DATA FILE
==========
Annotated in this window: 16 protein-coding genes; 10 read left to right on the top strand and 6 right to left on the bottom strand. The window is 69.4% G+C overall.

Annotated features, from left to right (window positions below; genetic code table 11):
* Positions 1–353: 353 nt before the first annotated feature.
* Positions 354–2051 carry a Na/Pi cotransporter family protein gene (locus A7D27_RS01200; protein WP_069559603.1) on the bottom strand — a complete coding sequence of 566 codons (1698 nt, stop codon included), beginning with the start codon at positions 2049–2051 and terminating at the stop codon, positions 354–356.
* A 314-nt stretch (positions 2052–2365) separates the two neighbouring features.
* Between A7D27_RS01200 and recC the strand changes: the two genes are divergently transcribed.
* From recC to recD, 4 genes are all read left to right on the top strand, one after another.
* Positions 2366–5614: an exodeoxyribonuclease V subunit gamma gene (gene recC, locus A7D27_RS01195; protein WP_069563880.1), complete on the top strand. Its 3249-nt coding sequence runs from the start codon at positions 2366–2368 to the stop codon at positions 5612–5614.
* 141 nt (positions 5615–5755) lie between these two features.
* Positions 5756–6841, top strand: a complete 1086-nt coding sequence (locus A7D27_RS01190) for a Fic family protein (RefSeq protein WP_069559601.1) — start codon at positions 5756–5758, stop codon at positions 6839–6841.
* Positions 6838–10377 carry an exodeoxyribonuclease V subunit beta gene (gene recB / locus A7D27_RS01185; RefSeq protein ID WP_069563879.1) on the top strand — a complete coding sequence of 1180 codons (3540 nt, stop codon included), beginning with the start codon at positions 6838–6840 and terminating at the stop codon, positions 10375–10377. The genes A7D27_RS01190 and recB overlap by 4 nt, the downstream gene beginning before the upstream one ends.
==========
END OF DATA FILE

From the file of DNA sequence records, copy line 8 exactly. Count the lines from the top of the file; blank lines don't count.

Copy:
* Positions 2366–5614: an exodeoxyribonuclease V subunit gamma gene (gene recC, locus A7D27_RS01195; protein WP_069563880.1), complete on the top strand. Its 3249-nt coding sequence runs from the start codon at positions 2366–2368 to the stop codon at positions 5612–5614.